13th Grade: In Israel, lessons for life and a sustainable world

Nadav Solowey

Jaclyn Kellner, BP Emeritus

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Sometimes I feel like everything on the farm revolves around food, but really everything revolves around everything.

On the farm, where I’m in a semester-long Masa program called Eco Israel, a semester-long Masa program in Israel, study agriculture both in the classroom and hands-on in the field where I plant seeds that were saved from last season’s crop. Those seeds grow into food to eat, digest and then deposit into the compost toilets to later use to fertilize the trees. Dried dead plants either help keep a balanced compost pile or are spread on the soil as mulch.

It doesn’t end there. The water we use to wash our dishes goes through a filtration system before irrigating banana and sugar cane plants which need a lot of water, too much water to sense to grow in central Israel.

Unwanted leftovers and food scraps either feed our chickens—who in return give us eggs–or into the compost pile.

We stuff empty plastic bottles with wrappers and place them inside walls as insulation while empty yogurt containers store leftover food. And for six hours a week, we study Permaculture; the design ideology that loves this kind of overlap and connection.

Permaculture is a design method which aims to attain a maximum yield using minimum effort while adhering to the “ethics triangle”: care for the land, care for the people and share surplus fairly. It studies and mimics natural patterns and creates sustainable systems which produce no waste.

It always takes me a while to figure out how to define “permaculture” officially, but on the farm we use “permaculture” in everyday language. We use ‘permaculture’ as a verb and an adjective meaning to think creatively, be resourceful, or just ‘really good.’ For example, I ‘permacultured’ the lemon peels left over from making lemonade by boiling them with rice for dinner.

For the past four months, I’ve been living on an educational, sustainable, organic farm called “Hava & Adam” (Eve and Adam) on a Masa program called Eco Israel. I work on the farm, study Permaculture, Agriculture, Hebrew, Medicinal Herbs and Land and People and live communally with the other Masa participants.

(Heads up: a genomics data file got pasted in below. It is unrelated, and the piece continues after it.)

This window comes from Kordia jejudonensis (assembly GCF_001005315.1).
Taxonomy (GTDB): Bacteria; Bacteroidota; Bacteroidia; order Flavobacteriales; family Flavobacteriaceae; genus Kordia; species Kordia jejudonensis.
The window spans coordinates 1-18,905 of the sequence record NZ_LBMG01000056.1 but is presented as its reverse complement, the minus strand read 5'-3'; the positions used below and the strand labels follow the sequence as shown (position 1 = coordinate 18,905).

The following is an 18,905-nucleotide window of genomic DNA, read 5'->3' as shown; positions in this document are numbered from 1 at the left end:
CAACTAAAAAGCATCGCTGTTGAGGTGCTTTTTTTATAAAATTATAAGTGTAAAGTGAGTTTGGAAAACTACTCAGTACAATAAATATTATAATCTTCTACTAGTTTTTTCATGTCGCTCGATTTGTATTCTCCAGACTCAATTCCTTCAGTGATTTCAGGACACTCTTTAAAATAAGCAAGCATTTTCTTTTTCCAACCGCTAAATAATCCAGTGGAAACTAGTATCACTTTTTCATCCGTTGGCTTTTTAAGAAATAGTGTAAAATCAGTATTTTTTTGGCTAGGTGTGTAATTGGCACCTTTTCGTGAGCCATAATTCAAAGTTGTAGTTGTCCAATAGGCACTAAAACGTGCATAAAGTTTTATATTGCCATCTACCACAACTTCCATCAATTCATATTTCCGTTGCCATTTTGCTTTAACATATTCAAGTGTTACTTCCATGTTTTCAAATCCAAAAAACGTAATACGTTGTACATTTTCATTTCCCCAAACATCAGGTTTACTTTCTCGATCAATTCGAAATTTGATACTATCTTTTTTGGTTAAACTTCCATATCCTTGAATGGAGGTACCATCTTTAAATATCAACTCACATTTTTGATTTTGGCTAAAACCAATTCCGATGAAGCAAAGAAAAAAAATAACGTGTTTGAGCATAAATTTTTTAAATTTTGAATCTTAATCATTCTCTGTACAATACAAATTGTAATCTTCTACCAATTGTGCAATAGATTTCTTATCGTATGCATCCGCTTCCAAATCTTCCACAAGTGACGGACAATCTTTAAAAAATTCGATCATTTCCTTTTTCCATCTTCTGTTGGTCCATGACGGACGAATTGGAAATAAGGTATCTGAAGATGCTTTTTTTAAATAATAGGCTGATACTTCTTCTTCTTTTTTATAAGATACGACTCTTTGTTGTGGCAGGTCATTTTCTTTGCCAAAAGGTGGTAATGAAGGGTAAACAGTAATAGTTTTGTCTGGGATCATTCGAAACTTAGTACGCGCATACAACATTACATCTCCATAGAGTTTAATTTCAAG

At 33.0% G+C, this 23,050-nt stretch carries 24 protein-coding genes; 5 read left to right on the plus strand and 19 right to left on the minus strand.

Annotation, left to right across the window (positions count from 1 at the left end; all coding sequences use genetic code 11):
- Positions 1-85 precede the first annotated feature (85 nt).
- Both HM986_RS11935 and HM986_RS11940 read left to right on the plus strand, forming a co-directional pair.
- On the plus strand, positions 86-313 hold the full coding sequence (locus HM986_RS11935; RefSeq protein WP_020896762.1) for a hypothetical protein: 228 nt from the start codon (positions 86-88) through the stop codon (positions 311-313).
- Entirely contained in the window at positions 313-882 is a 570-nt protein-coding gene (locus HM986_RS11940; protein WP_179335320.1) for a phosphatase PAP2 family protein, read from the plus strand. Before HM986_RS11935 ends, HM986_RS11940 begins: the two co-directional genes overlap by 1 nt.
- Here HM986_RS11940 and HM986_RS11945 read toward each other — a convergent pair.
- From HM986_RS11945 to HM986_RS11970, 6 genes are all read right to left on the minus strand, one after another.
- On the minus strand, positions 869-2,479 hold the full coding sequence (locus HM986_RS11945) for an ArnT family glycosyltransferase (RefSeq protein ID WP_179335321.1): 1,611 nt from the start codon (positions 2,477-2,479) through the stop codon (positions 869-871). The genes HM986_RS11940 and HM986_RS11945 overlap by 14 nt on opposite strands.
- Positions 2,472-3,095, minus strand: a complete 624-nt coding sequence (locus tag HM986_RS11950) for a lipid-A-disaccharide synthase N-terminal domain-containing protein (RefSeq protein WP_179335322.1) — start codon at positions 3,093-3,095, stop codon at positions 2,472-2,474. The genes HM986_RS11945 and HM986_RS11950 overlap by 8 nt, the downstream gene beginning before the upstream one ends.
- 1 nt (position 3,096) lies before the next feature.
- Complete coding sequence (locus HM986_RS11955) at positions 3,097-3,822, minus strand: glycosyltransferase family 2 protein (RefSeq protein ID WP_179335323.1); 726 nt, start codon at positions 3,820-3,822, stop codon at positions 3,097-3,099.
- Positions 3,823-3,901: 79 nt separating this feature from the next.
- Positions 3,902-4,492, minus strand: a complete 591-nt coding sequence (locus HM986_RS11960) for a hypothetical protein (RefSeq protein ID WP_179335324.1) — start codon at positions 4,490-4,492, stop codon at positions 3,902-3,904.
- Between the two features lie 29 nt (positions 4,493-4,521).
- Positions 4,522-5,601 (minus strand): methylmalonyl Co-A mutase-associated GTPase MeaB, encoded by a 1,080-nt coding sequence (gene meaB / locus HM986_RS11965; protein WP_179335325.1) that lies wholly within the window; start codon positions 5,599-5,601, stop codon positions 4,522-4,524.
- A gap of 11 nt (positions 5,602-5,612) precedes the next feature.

There are also eight volunteers and four shinshinim, Israeli 18-year olds who deferred their army service for a year to do community service living on the farm. Hava and Adam is an educational, sustainable farm that works with many of the kindergartens and elementary schools in Modiin both in the schools and by bringing groups to the farm. It hosts events and rents out small plots of land to enable people without backyards to garden. The farm sells produce to two restaurants in Israel and to the community and teaches a Permaculture Design course along with Eco Israel.

During my daily three hours of work I’ve designed and built small gardens for the kindergartens to use, built an outdoor extension to our kitchen and planted, and harvested and weeded many beds of vegetables.

As I’ve started to make plans for the second semester, I’ve reflected a lot on what I’ve learned so far this semester and how it’s influenced me. I’ve learned to start looking at things in a cyclical, connected manner instead of a fragmented and linear one. I’ve become more aware of what I take from the world and what I give back to it.

I’ve started to feel uneasy with how much clean water I contaminate when I use conventional toilets on the weekends (we have compost toilets on the farm). I now spend a lot of time staring at the moon in constant awe, I’ve started liking cats and I feel comfortable traveling with very minimal plans. I’ve learned a lot of things but for me these are the big three: